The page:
Posted by: badarrow
Barbara Darrow, Glassfish, IT channel products and technologies, Java, Netbeans, Oracle, Solaris, Sun software, WebLogic Server
Oracle execs up to and including Larry Ellison have been vocal about their plan to continue, even boost, support for Java and Solaris. This week the company started talking up plans for some of Sun’s more niche software products, albeit in a very general way.
“Oracle plans to continue evolving GlassFish Enterprise Server, delivering it as the open source reference implementation (RI) of the Java Enterprise Edition (Java EE) specifications, and actively supporting the large GlassFish community. Additionally, Oracle plans to invest in aligning common infrastructure components and innovations from Oracle WebLogic Server and GlassFish Enterprise Server to benefit both Oracle WebLogic Server and GlassFish Enterprise Server customers.”
Of course, given the hesitance of the European regulators, Oracle has to make nice. To that point, the FAQ’s reiterate Ellison’s Oracle OpenWorld promise to treasure and nurture MySQL.
“Oracle plans to spend more money developing MySQL than Sun does now. Oracle expects to continue to develop and provide the open source MySQL database after the transaction closes. Oracle plans to add MySQL to Oracle’s existing suite of database products, which already includes Berkeley DB, an open source database. Oracle also currently offers InnoDB, an open source transactional storage engine and the most important and popular transaction engine under MySQL. Oracle already distributes MySQL as part of our Enterprise Linux offering.”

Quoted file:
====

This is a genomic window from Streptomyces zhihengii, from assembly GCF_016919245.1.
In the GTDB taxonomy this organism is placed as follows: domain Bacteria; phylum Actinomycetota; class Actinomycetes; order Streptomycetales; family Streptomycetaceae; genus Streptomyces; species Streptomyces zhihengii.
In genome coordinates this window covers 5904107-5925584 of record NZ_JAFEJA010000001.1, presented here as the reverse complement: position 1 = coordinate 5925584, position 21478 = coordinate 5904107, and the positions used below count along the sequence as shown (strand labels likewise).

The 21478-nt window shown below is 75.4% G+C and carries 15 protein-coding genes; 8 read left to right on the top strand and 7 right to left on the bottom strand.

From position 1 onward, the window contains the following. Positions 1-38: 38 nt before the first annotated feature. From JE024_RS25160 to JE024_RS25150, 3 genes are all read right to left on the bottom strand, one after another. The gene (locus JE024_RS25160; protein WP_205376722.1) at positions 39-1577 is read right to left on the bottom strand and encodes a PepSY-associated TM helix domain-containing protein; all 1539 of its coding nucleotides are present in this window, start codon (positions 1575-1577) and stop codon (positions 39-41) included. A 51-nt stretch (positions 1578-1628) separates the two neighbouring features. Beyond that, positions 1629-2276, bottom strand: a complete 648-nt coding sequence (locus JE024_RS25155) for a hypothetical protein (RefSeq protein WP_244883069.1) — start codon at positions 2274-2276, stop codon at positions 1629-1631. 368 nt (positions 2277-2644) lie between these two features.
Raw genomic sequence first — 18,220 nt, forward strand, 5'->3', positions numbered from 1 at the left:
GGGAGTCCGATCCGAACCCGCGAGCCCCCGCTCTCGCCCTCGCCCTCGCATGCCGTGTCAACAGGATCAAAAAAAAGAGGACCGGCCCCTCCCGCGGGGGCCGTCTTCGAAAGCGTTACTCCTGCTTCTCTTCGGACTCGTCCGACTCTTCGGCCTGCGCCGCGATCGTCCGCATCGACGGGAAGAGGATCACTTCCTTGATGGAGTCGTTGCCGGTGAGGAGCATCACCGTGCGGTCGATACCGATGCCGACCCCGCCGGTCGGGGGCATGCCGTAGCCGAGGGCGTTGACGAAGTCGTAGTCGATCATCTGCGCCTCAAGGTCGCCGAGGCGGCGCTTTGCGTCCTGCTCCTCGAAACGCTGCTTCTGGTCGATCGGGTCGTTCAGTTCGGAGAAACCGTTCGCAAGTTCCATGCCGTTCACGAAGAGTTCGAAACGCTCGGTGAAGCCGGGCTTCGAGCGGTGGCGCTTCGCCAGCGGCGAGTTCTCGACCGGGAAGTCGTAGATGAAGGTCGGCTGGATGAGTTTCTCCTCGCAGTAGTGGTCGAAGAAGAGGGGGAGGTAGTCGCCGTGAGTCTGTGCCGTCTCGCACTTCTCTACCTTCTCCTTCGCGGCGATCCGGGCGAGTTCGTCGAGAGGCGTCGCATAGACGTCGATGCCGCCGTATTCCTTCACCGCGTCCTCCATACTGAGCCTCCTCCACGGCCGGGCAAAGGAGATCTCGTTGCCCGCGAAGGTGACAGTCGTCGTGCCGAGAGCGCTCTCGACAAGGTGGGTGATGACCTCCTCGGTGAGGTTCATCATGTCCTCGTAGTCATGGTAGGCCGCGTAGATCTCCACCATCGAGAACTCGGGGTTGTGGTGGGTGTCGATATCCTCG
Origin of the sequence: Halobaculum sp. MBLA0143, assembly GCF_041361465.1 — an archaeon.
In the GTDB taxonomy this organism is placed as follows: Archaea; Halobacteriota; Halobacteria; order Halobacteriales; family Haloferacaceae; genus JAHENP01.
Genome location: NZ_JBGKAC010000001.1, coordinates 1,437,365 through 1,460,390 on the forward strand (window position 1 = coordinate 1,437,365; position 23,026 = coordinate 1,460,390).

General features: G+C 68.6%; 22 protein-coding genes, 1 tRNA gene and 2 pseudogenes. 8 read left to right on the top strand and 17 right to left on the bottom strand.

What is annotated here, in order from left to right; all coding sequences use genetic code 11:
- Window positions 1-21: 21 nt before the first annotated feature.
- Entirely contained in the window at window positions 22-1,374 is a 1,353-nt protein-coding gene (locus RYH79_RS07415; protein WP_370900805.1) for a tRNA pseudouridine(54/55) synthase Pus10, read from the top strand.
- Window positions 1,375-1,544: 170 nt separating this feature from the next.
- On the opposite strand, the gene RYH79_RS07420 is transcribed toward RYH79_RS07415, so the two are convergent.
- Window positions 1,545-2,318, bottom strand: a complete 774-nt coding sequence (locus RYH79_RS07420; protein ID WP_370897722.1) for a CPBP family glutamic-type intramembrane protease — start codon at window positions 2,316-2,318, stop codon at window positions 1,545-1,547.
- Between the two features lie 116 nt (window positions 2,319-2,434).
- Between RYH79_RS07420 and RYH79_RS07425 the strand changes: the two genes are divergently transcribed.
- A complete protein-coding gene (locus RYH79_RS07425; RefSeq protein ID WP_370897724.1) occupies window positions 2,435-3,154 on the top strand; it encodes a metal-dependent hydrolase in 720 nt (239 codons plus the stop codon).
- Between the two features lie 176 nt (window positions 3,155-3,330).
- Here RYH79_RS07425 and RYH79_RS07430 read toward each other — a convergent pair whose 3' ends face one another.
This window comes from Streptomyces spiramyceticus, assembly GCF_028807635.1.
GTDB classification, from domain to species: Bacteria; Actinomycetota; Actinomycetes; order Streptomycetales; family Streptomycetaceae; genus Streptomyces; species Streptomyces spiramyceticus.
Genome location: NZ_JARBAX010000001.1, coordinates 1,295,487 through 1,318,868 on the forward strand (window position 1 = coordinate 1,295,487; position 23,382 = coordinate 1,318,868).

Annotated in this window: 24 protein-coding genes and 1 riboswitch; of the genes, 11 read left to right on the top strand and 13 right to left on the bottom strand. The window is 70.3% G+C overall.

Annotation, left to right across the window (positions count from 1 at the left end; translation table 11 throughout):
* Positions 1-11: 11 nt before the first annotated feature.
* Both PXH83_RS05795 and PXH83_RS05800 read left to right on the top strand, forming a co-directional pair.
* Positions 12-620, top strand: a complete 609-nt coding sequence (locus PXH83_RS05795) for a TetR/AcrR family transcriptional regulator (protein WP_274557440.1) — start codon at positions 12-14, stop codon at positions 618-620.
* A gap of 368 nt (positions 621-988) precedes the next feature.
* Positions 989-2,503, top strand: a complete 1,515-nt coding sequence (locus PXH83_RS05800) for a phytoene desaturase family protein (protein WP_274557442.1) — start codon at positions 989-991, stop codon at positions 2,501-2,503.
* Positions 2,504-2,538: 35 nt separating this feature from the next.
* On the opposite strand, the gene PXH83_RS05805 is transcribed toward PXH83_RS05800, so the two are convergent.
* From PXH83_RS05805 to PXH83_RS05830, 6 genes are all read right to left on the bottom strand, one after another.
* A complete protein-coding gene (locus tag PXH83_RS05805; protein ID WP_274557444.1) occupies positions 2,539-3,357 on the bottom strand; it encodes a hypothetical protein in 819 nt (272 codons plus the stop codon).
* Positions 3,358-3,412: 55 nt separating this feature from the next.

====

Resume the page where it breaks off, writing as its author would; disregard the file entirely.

“NetBeans is expected to provide an additional open source option and complement to the two free tools Oracle already offers for enterprise Java development: Oracle JDeveloper and Oracle Enterprise Pack for Eclipse. While Oracle JDeveloper remains Oracle’s strategic development tool for the broad portfolio of Oracle Fusion Middleware products and for Oracle’s next generation of enterprise applications, developers will be able to use whichever free tool they are most comfortable with for pure Java and Java EE development: JDeveloper, Enterprise Pack for Eclipse, or NetBeans.”
More on this on Savio Rodrieques’ blog.
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